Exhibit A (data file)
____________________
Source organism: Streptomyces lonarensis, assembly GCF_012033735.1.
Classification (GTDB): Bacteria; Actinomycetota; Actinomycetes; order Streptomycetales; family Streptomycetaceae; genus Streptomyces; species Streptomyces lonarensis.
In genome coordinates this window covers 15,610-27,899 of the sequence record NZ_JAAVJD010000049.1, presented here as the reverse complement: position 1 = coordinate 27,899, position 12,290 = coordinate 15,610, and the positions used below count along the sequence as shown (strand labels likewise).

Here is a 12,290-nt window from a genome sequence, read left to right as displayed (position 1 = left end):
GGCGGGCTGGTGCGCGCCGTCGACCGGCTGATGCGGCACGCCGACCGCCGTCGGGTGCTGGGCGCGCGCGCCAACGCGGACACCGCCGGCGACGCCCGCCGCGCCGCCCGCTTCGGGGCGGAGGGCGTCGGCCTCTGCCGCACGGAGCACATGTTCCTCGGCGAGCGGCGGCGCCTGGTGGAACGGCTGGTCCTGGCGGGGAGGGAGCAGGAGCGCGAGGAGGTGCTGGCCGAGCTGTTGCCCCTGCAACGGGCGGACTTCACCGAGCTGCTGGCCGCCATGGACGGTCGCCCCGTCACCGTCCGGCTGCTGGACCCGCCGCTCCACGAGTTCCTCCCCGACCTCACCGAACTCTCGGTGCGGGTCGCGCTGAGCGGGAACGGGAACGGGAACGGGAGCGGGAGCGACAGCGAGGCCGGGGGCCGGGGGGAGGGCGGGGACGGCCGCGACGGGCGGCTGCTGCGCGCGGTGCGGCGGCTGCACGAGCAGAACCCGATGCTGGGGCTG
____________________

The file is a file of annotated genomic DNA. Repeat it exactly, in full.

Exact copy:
Source organism: Streptomyces lonarensis, assembly GCF_012033735.1.
Classification (GTDB): Bacteria; Actinomycetota; Actinomycetes; order Streptomycetales; family Streptomycetaceae; genus Streptomyces; species Streptomyces lonarensis.
In genome coordinates this window covers 15,610-27,899 of the sequence record NZ_JAAVJD010000049.1, presented here as the reverse complement: position 1 = coordinate 27,899, position 12,290 = coordinate 15,610, and the positions used below count along the sequence as shown (strand labels likewise).

Here is a 12,290-nt window from a genome sequence, read left to right as displayed (position 1 = left end):
GGCGGGCTGGTGCGCGCCGTCGACCGGCTGATGCGGCACGCCGACCGCCGTCGGGTGCTGGGCGCGCGCGCCAACGCGGACACCGCCGGCGACGCCCGCCGCGCCGCCCGCTTCGGGGCGGAGGGCGTCGGCCTCTGCCGCACGGAGCACATGTTCCTCGGCGAGCGGCGGCGCCTGGTGGAACGGCTGGTCCTGGCGGGGAGGGAGCAGGAGCGCGAGGAGGTGCTGGCCGAGCTGTTGCCCCTGCAACGGGCGGACTTCACCGAGCTGCTGGCCGCCATGGACGGTCGCCCCGTCACCGTCCGGCTGCTGGACCCGCCGCTCCACGAGTTCCTCCCCGACCTCACCGAACTCTCGGTGCGGGTCGCGCTGAGCGGGAACGGGAACGGGAACGGGAGCGGGAGCGACAGCGAGGCCGGGGGCCGGGGGGAGGGCGGGGACGGCCGCGACGGGCGGCTGCTGCGCGCGGTGCGGCGGCTGCACGAGCAGAACCCGATGCTGGGGCTG